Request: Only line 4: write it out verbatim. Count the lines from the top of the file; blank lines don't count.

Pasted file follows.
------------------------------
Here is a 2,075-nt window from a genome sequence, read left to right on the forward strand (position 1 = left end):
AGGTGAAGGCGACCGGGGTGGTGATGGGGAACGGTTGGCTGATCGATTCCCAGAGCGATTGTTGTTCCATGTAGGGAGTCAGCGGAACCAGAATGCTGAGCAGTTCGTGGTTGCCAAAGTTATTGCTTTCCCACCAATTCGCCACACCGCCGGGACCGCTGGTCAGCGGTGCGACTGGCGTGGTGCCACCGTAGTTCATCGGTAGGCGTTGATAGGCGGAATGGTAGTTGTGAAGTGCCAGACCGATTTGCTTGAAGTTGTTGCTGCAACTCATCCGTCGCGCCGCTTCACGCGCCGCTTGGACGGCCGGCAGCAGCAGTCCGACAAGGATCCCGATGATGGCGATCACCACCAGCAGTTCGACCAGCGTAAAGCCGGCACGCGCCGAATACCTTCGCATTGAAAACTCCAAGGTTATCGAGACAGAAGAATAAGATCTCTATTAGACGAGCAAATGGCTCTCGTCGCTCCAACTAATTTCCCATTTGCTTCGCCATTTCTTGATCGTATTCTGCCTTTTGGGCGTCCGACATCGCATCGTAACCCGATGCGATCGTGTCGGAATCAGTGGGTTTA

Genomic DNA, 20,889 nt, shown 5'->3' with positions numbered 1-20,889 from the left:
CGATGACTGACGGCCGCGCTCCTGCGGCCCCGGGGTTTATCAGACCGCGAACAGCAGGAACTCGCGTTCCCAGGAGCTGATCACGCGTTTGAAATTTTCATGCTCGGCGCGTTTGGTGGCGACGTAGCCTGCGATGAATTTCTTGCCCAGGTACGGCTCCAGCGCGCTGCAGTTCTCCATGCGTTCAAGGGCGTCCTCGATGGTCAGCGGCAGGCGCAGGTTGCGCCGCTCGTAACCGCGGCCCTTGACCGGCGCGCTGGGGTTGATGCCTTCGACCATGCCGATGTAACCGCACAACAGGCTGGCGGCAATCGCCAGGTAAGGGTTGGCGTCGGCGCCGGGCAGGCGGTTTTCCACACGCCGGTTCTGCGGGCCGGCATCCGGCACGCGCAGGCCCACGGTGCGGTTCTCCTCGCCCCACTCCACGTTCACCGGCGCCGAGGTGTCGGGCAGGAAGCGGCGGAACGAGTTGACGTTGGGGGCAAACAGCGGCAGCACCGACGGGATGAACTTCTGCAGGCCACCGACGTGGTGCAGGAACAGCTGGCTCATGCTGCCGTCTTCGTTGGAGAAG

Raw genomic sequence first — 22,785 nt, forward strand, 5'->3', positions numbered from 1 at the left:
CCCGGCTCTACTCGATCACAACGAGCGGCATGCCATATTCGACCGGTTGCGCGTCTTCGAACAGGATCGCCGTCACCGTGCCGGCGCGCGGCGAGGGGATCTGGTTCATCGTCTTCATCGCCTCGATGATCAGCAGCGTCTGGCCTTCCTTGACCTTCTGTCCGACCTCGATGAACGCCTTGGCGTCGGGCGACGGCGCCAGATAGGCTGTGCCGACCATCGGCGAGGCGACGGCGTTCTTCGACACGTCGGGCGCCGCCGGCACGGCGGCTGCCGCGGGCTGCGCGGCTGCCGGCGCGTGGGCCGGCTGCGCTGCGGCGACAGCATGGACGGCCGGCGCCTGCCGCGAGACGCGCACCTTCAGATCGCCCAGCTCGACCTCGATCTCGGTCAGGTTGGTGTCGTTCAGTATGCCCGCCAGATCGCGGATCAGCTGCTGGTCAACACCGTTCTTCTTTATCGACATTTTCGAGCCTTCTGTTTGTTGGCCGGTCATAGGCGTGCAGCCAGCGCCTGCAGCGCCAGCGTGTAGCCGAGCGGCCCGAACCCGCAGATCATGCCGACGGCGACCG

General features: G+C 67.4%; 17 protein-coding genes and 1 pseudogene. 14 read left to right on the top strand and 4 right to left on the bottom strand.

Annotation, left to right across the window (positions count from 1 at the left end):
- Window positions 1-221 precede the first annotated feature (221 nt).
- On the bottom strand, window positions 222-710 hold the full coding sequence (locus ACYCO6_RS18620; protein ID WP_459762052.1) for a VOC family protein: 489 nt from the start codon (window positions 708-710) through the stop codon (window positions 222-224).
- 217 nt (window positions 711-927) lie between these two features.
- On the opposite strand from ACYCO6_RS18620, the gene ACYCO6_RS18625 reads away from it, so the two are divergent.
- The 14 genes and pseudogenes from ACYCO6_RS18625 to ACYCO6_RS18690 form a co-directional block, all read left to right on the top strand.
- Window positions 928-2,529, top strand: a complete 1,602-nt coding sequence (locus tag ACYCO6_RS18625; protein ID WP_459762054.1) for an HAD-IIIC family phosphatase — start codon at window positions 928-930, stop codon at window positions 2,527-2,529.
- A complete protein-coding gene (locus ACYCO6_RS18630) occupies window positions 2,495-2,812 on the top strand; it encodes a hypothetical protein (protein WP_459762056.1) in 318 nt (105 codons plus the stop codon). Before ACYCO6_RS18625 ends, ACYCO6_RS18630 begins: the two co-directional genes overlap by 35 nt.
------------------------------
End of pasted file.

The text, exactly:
CGATGACTGACGGCCGCGCTCCTGCGGCCCCGGGGTTTATCAGACCGCGAACAGCAGGAACTCGCGTTCCCAGGAGCTGATCACGCGTTTGAAATTTTCATGCTCGGCGCGTTTGGTGGCGACGTAGCCTGCGATGAATTTCTTGCCCAGGTACGGCTCCAGCGCGCTGCAGTTCTCCATGCGTTCAAGGGCGTCCTCGATGGTCAGCGGCAGGCGCAGGTTGCGCCGCTCGTAACCGCGGCCCTTGACCGGCGCGCTGGGGTTGATGCCTTCGACCATGCCGATGTAACCGCACAACAGGCTGGCGGCAATCGCCAGGTAAGGGTTGGCGTCGGCGCCGGGCAGGCGGTTTTCCACACGCCGGTTCTGCGGGCCGGCATCCGGCACGCGCAGGCCCACGGTGCGGTTCTCCTCGCCCCACTCCACGTTCACCGGCGCCGAGGTGTCGGGCAGGAAGCGGCGGAACGAGTTGACGTTGGGGGCAAACAGCGGCAGCACCGACGGGATGAACTTCTGCAGGCCACCGACGTGGTGCAGGAACAGCTGGCTCATGCTGCCGTCTTCGTTGGAGAAG